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Milk-free Milo and meatless 'pork': Nestlé and other brands bet big on plant-based food in Asia

April 7, 2021. Summarized by summa-bot.

Compression ratio: 17.7%. 1 min read.

Milo chocolate milk has been hugely popular in Southeast Asia for decades. Now the breakfast and teatime favorite is about to get shaken up — the cocoa powder will be offered as a dairy-free, ready-made beverage.

The product is one of Nestlé's newest plant-based inventions, and it will be launched in the region this week, the company told CNN Business.

(The company already offers plant-based Milo in Australia and New Zealand, but in the traditional powder form. )

The move is the latest example of businesses taking the plant-based trend to Asia.

In recent years, Western brands including Nestlé (NSRGY), Impossible and Beyond Meat (BYND) have tapped into a growing appetite for such food and drinks in the West.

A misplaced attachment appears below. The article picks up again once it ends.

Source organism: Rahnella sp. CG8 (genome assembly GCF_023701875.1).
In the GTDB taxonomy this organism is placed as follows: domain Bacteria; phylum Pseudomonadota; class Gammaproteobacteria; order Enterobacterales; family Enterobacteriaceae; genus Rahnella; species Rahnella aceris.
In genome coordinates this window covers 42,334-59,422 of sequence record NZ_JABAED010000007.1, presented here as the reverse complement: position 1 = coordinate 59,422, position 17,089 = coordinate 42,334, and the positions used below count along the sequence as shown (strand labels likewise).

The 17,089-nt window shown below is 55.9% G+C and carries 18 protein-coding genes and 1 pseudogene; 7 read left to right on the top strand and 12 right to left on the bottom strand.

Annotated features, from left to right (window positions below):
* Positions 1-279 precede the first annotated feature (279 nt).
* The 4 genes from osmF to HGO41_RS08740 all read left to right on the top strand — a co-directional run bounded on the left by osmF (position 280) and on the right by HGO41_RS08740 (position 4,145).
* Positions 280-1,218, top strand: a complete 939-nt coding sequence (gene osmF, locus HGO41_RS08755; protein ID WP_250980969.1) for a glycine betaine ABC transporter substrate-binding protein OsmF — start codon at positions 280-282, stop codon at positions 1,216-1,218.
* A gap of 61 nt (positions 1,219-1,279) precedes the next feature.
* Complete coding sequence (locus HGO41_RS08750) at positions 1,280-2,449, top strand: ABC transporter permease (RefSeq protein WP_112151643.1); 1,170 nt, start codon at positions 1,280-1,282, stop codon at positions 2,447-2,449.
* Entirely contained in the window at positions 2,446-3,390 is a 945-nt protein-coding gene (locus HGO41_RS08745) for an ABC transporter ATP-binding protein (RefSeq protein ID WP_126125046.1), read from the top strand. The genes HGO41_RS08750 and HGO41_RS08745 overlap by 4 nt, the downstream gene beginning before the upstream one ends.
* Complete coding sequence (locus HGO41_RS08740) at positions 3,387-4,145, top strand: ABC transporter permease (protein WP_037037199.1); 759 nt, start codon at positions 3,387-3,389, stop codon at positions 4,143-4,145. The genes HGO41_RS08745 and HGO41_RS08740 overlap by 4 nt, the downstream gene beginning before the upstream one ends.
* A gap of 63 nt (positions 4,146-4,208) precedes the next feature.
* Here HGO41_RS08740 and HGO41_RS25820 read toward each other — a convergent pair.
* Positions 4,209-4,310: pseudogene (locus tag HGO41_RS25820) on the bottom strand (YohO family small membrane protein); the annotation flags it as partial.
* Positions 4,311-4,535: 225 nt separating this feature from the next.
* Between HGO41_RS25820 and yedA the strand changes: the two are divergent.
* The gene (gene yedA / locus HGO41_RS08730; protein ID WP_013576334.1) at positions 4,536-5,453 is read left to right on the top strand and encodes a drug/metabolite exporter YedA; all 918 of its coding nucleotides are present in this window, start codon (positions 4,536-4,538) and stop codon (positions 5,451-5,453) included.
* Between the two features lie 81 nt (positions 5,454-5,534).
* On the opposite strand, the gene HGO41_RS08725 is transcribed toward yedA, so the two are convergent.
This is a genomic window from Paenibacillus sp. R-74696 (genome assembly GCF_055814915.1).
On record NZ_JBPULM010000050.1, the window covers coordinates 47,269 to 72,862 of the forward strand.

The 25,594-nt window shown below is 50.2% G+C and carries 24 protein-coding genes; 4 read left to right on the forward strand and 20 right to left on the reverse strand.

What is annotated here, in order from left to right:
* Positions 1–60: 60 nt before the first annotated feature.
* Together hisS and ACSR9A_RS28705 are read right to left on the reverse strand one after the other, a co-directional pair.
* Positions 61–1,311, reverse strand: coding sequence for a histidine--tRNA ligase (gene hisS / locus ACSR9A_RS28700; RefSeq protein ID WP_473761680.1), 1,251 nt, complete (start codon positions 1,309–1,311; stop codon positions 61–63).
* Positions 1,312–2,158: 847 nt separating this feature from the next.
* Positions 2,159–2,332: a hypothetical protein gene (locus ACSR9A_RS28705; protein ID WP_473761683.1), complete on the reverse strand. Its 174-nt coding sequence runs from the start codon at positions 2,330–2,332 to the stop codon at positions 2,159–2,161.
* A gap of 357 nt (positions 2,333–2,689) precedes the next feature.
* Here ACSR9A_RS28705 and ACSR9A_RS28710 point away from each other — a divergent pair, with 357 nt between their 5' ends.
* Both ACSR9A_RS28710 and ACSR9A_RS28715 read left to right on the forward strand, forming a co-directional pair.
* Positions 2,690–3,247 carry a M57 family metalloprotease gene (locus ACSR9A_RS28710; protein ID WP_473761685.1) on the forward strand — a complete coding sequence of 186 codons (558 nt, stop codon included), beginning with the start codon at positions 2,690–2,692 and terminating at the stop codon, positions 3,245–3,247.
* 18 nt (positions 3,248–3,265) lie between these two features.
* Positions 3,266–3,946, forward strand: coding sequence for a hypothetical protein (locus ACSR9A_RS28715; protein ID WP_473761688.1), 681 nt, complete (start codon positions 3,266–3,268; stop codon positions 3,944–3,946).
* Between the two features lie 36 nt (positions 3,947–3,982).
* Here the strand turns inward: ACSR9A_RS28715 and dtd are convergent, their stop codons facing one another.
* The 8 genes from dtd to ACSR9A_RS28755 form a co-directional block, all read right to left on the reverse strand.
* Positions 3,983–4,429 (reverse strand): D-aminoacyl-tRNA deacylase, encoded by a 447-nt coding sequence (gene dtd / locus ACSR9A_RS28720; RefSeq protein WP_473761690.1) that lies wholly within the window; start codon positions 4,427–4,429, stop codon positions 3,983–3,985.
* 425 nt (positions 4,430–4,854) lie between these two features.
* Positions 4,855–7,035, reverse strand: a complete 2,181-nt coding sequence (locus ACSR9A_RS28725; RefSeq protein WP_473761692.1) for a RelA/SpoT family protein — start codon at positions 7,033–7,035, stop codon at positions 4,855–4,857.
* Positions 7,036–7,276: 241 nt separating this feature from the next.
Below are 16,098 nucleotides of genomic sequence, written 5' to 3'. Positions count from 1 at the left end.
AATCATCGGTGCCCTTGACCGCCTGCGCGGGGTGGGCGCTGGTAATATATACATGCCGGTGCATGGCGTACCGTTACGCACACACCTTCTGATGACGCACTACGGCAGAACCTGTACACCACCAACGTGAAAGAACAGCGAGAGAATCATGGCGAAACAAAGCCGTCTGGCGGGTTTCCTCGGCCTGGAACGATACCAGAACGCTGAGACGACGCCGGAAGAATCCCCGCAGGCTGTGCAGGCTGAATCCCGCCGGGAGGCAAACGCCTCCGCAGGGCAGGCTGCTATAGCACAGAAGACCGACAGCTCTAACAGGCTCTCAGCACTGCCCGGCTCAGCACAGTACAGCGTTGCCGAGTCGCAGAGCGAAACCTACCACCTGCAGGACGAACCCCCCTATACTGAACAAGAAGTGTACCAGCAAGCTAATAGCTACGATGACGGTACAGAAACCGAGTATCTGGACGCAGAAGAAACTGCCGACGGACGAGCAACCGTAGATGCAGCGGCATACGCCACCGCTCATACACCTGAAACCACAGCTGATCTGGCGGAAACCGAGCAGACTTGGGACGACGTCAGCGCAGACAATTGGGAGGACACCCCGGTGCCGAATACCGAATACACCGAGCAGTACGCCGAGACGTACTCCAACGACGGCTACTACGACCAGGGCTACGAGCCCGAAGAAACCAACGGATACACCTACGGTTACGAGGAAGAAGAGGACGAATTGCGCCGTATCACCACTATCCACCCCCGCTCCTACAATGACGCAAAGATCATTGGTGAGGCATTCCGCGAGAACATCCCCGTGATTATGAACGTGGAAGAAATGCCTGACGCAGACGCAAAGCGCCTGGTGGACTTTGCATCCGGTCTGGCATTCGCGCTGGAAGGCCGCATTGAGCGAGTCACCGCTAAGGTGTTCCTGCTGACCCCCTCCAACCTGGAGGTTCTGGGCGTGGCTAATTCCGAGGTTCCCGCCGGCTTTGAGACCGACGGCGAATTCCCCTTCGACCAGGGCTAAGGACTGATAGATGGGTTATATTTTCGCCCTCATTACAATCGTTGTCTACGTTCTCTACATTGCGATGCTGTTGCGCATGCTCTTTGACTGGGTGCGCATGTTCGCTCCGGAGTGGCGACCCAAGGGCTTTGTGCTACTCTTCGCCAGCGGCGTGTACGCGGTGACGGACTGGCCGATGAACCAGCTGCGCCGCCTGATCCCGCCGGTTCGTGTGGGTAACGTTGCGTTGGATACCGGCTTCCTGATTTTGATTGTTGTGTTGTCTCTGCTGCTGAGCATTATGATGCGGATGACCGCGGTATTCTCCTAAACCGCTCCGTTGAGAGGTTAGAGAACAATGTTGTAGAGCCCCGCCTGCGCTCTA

Plant-based food is already popular in parts of Asia but its gaining new fans for a variety of reasons, from customers wanting to adopt a healthier diet, to concerns about the impact of meat on the environment.

"Now people say, 'Oh, plant-based is so prevalent in Hong Kong. '"

Last year, Nestlé set up its first factory for plant-based products in Asia, at a cost of 730 million yuan ($111. 5 million).

"We always like to say we're a third-generation product," said Blair Crichton, the co-founder of Karana, a Singapore-based startup, which sells imitation pork made from jackfruit.

Crichton noted that there has already been "a lot of innovation in Asia and some amazing product. " His company aims to pay homage to that by experimenting further with regional ingredients and serving up plant-based comfort food, such as dumplings and buns, or "baos. "

Johnson, who has been with Nestlé since the 1980s, said that the company has evolved internally as it races to go big in the plant-based space.

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